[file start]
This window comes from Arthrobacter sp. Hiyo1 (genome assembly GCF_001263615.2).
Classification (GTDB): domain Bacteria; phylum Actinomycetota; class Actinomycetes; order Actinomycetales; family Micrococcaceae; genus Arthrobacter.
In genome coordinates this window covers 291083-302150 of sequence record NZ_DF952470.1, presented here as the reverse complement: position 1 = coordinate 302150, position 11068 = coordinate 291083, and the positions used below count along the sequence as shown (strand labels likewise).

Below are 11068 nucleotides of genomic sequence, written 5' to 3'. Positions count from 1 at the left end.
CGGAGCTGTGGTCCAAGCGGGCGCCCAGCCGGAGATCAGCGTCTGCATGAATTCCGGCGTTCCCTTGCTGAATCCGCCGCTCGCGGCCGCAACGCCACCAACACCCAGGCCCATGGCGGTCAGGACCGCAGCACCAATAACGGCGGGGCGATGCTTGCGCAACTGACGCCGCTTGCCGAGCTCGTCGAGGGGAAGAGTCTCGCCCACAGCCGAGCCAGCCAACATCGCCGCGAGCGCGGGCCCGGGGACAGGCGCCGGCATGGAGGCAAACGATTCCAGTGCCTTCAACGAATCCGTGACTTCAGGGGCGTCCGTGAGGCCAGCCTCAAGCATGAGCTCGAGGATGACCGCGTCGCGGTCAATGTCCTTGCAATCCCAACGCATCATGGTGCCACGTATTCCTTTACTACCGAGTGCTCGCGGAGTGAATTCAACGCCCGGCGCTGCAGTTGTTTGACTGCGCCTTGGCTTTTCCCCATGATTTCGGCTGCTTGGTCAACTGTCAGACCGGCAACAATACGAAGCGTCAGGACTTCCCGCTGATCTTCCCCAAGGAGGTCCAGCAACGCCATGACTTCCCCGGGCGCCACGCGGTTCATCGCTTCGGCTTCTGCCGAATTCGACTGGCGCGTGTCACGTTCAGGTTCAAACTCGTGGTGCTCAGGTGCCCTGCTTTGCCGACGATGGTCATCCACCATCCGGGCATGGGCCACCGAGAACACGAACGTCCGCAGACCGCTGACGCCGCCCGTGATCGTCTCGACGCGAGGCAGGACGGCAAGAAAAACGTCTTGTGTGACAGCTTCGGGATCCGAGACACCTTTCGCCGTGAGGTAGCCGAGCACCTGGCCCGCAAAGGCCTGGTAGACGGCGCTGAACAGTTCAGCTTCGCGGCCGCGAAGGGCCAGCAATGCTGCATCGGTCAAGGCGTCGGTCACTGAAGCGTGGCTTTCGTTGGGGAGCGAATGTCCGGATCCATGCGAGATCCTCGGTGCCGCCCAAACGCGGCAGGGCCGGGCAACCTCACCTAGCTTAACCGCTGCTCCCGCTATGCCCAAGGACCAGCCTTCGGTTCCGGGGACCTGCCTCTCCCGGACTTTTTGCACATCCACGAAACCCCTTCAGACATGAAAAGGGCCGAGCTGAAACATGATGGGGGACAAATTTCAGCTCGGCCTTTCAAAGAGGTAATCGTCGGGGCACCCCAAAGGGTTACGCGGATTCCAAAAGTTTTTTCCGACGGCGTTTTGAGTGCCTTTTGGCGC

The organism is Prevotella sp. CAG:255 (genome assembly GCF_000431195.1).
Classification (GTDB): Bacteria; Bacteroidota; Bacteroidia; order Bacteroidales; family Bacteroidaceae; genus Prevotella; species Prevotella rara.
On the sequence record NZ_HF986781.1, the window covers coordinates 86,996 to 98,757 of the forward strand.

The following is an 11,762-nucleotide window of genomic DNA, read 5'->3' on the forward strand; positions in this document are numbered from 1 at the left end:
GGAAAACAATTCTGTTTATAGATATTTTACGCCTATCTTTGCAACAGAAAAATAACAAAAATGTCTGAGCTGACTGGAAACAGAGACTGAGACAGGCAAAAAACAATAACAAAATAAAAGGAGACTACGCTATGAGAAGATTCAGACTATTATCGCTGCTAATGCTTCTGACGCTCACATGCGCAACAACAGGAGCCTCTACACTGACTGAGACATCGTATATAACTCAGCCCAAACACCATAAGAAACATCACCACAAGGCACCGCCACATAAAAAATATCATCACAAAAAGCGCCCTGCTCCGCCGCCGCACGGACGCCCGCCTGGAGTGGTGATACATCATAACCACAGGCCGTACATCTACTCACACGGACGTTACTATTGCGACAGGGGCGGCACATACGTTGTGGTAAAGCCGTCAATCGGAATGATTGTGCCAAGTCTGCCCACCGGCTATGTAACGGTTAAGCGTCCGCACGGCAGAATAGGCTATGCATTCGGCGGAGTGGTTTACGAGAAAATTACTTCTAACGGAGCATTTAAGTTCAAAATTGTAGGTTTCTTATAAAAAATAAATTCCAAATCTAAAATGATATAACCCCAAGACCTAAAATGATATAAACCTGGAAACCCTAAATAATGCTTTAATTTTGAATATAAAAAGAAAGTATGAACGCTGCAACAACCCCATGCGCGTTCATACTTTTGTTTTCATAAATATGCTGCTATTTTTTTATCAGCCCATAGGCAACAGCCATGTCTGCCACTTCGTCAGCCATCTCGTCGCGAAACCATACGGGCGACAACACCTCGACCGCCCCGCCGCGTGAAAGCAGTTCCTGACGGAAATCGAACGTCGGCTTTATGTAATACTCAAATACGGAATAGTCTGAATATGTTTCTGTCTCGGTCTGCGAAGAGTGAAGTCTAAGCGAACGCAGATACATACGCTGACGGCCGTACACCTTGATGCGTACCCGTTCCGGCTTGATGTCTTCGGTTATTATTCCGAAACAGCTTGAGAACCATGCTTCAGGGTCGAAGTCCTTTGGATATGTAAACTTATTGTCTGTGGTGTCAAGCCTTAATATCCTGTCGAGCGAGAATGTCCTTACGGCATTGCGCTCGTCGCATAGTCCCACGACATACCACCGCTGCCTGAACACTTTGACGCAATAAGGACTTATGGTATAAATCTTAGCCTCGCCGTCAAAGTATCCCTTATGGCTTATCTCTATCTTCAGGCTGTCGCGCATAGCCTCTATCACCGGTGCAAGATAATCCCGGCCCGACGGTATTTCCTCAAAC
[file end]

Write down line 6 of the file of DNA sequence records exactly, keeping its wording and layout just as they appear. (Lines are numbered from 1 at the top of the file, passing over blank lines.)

The organism is Prevotella sp. CAG:255 (genome assembly GCF_000431195.1).